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Erasing EPROM based chips.

What is and what is not allowed.

If programmable and UV erasable chips (EPROM based, next used term EPROM) are to bring the maximum benefit, when they are programmed, it is necessary to ensure the right algorithm on the right type of programmer. This is clear, of course.
But what is necessary to know about UV erasers? A mistake or an incorrect use of an eraser may cause the same amount of problems as an incorrect use of a programmer. To provide a clarification of how such an error may occur, first a little bit of theory:

An erased EPROM has all cells in the HIGH state. A change takes place during the programming. EPROM cells that are to be programmed to the LOW state are charged by the lead-in electric charge with defined parameters. The erasing process means an increase in the conductivity of the otherwise not conductive insulation of the gate, well enough to allow the charge of the cell to migrate into the surrounding silicon. Thus the cell gets into the HIGH state.

Now let me describe how errors may occur while an EPROM is being erased, and thus remove a number of myths surrounding that process.
Fiction:
Erasing a chip for 5 minutes and the subsequent check of the erasure are sufficient for finding out whether the chip has been erased correctly.
TRUTH:
For the correct erasure, an EPROM needs a precisely specified dose of UV radiation. The dose is specified by EPROM manufacturer in the form of a total (integrated) dose of radiation per a square unit. The dose is typically 15Ws/cm2. The specified value is the minimum one necessary for the correct erasure, and it may vary by manufacturer and by the type of chip (let’s mention the heroic Soviet EPROMs). For the calculation of the erasing period it is therefore necessary to know the integrated dose (let’s assume it is 15Ws/cm2) and the UV power of the EPROM eraser used (EREPROM-01 provides about 19 mW/cm2). That gives an erasing period of 15 (Ws/cm2)/0.019 (W/cm2) = 790 seconds, i.e. 15 minutes with some reserve..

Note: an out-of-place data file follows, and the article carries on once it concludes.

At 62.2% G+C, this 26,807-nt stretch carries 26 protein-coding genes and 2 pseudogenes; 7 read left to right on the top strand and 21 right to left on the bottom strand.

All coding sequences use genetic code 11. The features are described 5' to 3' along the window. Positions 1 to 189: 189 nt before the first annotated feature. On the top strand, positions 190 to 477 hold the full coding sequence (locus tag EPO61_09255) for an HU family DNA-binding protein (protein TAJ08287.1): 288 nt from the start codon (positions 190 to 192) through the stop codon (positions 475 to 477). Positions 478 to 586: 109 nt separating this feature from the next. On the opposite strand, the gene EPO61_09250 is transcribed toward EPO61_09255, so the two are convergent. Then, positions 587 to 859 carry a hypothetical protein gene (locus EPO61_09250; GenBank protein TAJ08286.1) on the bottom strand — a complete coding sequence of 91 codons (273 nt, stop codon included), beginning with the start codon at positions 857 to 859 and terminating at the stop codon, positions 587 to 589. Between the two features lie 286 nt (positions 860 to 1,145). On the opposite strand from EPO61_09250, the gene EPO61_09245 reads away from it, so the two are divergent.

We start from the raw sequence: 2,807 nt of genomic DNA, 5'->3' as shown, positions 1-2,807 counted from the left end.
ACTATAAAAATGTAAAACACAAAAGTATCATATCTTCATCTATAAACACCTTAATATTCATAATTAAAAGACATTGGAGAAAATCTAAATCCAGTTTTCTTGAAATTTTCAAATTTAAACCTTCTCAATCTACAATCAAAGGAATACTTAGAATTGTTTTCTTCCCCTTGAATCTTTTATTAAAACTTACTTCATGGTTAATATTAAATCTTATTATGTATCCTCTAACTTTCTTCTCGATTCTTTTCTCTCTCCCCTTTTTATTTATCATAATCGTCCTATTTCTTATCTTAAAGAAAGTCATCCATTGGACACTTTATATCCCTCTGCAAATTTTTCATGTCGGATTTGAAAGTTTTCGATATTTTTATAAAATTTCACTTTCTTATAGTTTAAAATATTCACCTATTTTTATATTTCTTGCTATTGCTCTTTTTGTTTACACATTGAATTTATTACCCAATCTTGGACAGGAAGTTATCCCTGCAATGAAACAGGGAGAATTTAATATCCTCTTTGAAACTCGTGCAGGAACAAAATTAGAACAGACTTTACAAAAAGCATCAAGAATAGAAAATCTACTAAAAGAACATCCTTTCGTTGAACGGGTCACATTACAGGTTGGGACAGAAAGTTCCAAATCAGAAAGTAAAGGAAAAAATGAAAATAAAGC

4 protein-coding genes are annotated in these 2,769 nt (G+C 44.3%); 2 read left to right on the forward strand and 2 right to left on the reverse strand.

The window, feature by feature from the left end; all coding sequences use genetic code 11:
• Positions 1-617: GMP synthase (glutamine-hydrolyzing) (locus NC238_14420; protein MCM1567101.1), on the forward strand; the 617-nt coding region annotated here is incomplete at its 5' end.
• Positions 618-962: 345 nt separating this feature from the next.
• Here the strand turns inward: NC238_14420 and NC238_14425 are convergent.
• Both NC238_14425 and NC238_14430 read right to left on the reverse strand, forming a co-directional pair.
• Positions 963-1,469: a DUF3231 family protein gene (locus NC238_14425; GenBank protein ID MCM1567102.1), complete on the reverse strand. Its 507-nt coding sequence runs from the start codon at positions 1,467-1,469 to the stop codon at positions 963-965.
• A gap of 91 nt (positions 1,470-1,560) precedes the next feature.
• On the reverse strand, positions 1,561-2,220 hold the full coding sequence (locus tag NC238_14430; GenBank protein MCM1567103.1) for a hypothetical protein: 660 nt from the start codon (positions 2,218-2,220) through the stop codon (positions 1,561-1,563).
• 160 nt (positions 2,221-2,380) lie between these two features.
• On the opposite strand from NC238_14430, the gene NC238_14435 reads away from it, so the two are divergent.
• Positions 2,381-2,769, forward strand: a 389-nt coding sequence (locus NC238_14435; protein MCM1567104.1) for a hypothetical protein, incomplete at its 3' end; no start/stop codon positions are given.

Let’s introduce a term ‘undererased’ EPROM (or EPROM cell) for further use. It is an EPROM (or an EPROM cell) that has not received the prescribed dose of UV radiation.
Fiction:
An undererased EPROM is shown as not erased in a blank check or in an erasure test before programming.
TRUTH:
An undererased EPROM will pass erasure tests with about a 90 % chance. In the case of most programmers, such tests are done under standard conditions, i.e. VCC = 5 V or VCC = 5 V+10 %. An undererased EPROM, with partially charged cells, is read as erased. During programming, however, the chip is exposed to a VCC of 6 V or higher and to a VPP of 12 V or higher (depending on the type of algorithm), with additional internal heating. Under such conditions, with an increased supply voltage and a growing temperature, the undererased cells that you do not intend to program may be read as already programmed. In the better case it will cause an error during programming, but if such an EPROM passes the programming process and its unprogrammed cells are shown to be erroneous later, your will be wasting your precious time, if your are trying to identify an error in the device..
Things to remember:
  • A chip read as erased may not be actually empty.
  • Always make sure that chips are erased for a sufficiently long time and thus receive at least the minimal prescribed dose of UV radiation
  • Make sure the window of the chip is clean during erasing. Remnants of glue after the removal of the protection sticker may reduce UV radiation by 90 %.
  • If you are not sure about the quality of the UV tube in the eraser, replace it sooner rather than later, e.g. once a year or after every 2,000 hours of operation
  • If you have a production programmer with a possibility of a marginal test (verification at the minimum and maximum allowed supply voltages) after the programming, switch to this option.
  • ? Remove the sticker from the window of the chip only for the period of erasing.
Final advice: Stop looking into the eraser’s lamp before you stop seeing it.



Presov, June 2004
Author: Jan Puobis, Elnec



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